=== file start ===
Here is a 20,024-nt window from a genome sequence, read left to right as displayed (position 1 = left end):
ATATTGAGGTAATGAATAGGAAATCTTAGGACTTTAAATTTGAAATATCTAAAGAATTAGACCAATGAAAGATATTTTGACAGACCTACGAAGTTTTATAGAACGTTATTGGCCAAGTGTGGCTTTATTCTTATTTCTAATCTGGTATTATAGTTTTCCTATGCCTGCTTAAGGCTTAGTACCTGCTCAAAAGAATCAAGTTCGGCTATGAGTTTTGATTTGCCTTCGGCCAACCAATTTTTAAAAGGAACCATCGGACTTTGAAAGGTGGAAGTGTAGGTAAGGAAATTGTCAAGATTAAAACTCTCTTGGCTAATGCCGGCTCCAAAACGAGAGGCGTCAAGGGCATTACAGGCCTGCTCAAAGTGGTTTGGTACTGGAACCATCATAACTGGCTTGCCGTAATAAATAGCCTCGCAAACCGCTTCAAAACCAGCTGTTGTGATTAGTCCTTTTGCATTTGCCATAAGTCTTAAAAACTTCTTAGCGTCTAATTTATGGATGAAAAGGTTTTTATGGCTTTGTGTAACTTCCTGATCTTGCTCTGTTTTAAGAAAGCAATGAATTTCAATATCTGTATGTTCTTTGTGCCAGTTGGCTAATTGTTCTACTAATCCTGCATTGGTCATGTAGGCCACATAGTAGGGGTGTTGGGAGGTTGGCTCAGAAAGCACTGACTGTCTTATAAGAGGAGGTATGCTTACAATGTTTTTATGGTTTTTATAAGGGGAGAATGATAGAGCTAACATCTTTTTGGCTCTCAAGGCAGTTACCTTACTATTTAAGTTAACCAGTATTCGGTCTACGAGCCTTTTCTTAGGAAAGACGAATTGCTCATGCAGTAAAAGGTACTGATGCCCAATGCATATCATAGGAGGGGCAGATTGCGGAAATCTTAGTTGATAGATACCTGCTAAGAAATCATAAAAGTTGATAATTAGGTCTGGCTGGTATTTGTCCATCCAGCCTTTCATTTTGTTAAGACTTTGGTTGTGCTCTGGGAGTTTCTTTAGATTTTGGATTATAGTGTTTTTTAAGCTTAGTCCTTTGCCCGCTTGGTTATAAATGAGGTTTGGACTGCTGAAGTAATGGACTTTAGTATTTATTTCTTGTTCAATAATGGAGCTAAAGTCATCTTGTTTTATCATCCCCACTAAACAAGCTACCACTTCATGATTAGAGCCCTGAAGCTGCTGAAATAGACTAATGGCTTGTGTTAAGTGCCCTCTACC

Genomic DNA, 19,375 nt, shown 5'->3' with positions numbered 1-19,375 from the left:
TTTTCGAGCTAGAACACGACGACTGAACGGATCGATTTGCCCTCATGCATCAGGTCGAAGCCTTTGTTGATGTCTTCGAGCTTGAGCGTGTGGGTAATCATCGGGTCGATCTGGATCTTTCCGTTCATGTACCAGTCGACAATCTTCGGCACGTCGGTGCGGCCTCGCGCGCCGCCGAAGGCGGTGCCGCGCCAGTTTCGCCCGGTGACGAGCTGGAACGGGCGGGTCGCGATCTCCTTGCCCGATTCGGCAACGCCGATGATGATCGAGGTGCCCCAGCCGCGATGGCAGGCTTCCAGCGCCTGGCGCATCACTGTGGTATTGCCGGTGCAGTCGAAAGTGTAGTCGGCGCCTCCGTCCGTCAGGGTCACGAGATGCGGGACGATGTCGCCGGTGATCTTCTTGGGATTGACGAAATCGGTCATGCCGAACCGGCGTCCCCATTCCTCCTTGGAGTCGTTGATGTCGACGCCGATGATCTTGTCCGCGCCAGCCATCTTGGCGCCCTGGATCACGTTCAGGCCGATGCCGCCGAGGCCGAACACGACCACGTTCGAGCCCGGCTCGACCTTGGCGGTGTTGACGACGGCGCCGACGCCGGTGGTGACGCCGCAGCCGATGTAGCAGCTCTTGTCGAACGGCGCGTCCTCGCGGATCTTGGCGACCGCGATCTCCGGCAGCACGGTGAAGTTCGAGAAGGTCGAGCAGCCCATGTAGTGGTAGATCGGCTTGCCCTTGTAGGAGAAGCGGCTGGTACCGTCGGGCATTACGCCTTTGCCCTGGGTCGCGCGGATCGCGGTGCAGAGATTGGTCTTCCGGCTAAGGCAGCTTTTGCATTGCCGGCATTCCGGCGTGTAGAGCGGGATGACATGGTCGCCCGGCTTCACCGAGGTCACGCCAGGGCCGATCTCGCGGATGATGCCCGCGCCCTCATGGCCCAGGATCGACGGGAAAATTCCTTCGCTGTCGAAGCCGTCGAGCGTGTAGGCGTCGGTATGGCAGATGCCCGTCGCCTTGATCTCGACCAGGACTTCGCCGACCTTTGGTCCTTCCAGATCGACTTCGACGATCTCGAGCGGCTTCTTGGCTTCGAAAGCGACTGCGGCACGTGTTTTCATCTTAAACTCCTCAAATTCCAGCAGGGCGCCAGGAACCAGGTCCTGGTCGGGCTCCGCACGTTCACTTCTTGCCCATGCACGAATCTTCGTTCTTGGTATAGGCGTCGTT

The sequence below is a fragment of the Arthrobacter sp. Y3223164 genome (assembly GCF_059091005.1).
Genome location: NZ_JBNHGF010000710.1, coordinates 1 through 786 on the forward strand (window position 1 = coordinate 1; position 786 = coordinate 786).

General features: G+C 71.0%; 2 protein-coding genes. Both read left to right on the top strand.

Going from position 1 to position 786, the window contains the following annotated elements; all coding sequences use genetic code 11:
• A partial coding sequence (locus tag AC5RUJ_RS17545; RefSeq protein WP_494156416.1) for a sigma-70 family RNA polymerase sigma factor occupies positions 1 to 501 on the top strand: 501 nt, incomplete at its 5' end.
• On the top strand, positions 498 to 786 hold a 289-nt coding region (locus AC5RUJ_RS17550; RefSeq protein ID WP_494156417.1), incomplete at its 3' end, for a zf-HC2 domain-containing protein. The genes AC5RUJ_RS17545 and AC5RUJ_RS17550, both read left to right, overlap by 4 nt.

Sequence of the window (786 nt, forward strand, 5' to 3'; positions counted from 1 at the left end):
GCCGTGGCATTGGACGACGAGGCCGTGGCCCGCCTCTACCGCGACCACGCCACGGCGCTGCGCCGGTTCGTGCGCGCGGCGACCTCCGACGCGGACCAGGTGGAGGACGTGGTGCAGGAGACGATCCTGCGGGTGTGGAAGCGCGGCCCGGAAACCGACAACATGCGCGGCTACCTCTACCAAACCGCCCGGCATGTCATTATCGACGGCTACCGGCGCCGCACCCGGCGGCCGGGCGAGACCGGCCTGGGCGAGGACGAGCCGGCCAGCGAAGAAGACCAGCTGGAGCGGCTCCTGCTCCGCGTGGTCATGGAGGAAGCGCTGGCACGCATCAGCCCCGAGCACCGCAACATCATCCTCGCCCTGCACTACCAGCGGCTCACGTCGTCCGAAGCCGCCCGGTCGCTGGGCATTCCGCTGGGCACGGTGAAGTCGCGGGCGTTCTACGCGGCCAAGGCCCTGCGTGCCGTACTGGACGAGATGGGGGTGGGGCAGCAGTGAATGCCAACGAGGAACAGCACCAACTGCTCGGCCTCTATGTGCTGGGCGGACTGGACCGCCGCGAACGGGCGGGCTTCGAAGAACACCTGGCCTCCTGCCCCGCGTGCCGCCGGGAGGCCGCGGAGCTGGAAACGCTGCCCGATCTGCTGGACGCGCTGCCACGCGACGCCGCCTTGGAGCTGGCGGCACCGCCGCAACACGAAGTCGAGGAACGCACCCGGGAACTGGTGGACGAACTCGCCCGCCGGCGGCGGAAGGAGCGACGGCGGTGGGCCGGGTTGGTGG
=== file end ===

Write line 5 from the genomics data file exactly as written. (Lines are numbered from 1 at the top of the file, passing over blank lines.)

The sequence below is a fragment of the Arthrobacter sp. Y3223164 genome (assembly GCF_059091005.1).